After refusing to release school letter grade records distributed to Arizona public schools and claiming that no list of all scores existed, the Arizona Department of Education has reversed course and released the school letter grades to media outlets who sought them.
The release of the records comes after ADE and State Board of Education officials urged school district administrators to keep the scores secret, even though those administrators were able to access their schools’ grades and appeal them.
In a September 22 press release, state officials described the records as “embargoed,” though no such legal framework exists.
First Amendment attorney Dan Barr said as long as the records exist, they are subject to Arizona’s public records laws.
“I’ve never seen a public document be embargoed,” Barr said.
On Thursday, ADE security guards forcibly removed an AZCIR reporter from the agency’s Capitol Mall office, told him he was trespassing and threatened to call state police after the reporter asked to inspect the school letter grade records. Arizona’s public records laws explicitly require public records to be made available for inspection during normal business hours.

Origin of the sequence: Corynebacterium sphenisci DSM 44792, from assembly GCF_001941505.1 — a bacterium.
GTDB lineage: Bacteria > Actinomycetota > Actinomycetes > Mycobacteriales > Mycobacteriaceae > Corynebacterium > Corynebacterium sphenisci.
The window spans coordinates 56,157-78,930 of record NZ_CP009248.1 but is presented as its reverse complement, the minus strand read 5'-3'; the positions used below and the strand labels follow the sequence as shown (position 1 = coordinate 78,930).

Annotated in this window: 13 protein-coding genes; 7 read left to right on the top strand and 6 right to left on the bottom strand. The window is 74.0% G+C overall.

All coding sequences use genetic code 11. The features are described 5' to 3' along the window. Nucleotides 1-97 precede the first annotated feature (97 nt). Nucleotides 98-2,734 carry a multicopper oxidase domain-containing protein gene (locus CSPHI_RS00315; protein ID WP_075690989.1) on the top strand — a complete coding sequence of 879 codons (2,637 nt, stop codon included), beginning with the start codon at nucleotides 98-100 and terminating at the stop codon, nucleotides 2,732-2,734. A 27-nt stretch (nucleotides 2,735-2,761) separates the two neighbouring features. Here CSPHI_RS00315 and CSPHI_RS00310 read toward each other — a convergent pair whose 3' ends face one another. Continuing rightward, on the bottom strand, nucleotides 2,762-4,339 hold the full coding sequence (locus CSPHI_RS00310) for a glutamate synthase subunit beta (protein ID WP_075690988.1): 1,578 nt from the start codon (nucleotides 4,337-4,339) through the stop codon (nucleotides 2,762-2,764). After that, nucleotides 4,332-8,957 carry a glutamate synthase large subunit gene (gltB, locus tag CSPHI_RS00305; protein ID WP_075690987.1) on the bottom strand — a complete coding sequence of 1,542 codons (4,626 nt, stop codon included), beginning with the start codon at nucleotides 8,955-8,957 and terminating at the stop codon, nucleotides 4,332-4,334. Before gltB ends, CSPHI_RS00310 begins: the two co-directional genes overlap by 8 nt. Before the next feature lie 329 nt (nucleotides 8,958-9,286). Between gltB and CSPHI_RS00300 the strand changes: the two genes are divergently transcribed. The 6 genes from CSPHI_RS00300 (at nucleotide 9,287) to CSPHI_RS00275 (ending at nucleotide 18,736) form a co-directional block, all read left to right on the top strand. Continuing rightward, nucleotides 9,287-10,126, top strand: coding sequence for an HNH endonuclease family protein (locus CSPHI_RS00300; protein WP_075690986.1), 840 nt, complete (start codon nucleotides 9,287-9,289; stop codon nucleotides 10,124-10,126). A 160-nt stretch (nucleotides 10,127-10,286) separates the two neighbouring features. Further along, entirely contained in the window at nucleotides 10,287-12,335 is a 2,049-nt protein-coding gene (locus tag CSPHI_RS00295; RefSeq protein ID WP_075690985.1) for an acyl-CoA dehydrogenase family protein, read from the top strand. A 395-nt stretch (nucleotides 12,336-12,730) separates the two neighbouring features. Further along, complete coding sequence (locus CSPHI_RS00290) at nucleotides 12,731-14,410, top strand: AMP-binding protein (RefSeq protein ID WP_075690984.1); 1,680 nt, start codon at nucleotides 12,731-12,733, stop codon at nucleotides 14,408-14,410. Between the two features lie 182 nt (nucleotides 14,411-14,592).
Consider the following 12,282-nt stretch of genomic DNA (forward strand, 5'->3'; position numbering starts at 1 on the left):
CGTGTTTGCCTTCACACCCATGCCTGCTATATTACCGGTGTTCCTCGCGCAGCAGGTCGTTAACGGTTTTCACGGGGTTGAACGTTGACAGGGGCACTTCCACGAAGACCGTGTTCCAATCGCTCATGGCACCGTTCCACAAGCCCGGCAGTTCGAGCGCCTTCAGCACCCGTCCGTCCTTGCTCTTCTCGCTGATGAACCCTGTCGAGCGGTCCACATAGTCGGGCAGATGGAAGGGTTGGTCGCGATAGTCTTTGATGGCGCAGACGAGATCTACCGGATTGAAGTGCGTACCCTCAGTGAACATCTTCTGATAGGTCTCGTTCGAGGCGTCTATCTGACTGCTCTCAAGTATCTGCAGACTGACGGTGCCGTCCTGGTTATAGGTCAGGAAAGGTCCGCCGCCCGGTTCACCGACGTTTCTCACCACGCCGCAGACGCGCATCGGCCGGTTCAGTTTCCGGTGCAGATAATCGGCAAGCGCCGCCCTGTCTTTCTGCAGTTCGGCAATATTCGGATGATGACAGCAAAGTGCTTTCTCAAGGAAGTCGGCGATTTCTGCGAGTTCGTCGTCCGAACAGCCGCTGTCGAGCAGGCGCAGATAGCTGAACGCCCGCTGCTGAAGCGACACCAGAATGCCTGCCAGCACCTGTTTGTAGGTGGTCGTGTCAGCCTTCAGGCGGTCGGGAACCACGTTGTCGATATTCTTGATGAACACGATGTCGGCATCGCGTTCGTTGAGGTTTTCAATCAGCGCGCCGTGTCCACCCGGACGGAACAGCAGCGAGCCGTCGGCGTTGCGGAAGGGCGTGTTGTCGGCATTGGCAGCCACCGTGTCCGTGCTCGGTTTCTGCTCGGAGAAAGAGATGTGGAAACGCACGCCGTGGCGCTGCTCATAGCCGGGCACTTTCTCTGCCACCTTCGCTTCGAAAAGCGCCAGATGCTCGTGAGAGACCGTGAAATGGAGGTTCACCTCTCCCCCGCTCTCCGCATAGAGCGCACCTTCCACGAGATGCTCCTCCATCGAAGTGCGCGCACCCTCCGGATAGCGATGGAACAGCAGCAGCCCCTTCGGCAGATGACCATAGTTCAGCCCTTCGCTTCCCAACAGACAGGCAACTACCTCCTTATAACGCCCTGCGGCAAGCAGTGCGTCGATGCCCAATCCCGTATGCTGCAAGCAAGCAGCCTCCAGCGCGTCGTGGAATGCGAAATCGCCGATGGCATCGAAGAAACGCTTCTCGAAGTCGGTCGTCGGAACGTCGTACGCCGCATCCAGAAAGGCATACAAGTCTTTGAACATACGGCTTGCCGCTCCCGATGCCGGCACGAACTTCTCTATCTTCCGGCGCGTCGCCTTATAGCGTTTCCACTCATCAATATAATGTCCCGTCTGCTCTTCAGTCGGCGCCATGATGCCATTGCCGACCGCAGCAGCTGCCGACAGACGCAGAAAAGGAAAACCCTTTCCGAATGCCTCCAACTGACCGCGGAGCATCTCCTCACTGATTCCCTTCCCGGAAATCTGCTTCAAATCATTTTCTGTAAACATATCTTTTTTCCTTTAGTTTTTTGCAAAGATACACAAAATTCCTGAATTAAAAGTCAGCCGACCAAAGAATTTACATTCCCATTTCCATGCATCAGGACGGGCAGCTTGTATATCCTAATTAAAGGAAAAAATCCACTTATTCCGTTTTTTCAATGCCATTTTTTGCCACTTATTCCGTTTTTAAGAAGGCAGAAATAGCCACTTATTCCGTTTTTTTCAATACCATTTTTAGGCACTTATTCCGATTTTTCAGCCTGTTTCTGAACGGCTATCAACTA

ADE Director of Communications Dan Godzich said in an email Friday to AZCIR that agency officials wanted to “respect the wishes of the State Board of Education by not releasing to the public the A-F school grades data base (sic) before it was finalized for release on October 9, 2017.”
“Upon conferring with counsel at the State Attorney General’s Office, it has been determined that the A-F grade data base, even though still-a-work (sic) in progress, should be treated as a public record,” Godzich wrote. “Please take into consideration that this is a file still being worked on and the file that will be released on October 9th will have differences.”
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